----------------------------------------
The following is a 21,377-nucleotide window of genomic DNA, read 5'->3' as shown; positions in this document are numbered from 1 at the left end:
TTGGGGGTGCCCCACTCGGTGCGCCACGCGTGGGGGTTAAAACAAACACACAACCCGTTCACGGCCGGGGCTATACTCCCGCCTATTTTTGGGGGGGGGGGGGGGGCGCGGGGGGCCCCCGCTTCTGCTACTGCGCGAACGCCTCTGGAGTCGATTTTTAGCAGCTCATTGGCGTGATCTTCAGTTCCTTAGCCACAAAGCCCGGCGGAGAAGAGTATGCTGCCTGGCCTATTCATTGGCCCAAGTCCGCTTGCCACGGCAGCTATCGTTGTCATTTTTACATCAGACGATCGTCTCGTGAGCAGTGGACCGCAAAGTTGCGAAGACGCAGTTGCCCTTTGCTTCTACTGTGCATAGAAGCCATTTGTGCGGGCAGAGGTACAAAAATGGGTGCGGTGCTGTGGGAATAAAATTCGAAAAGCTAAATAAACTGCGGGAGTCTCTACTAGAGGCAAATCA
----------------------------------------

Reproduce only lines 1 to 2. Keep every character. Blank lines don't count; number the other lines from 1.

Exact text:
The following is a 21,377-nucleotide window of genomic DNA, read 5'->3' as shown; positions in this document are numbered from 1 at the left end:
TTGGGGGTGCCCCACTCGGTGCGCCACGCGTGGGGGTTAAAACAAACACACAACCCGTTCACGGCCGGGGCTATACTCCCGCCTATTTTTGGGGGGGGGGGGGGGGCGCGGGGGGCCCCCGCTTCTGCTACTGCGCGAACGCCTCTGGAGTCGATTTTTAGCAGCTCATTGGCGTGATCTTCAGTTCCTTAGCCACAAAGCCCGGCGGAGAAGAGTATGCTGCCTGGCCTATTCATTGGCCCAAGTCCGCTTGCCACGGCAGCTATCGTTGTCATTTTTACATCAGACGATCGTCTCGTGAGCAGTGGACCGCAAAGTTGCGAAGACGCAGTTGCCCTTTGCTTCTACTGTGCATAGAAGCCATTTGTGCGGGCAGAGGTACAAAAATGGGTGCGGTGCTGTGGGAATAAAATTCGAAAAGCTAAATAAACTGCGGGAGTCTCTACTAGAGGCAAATCA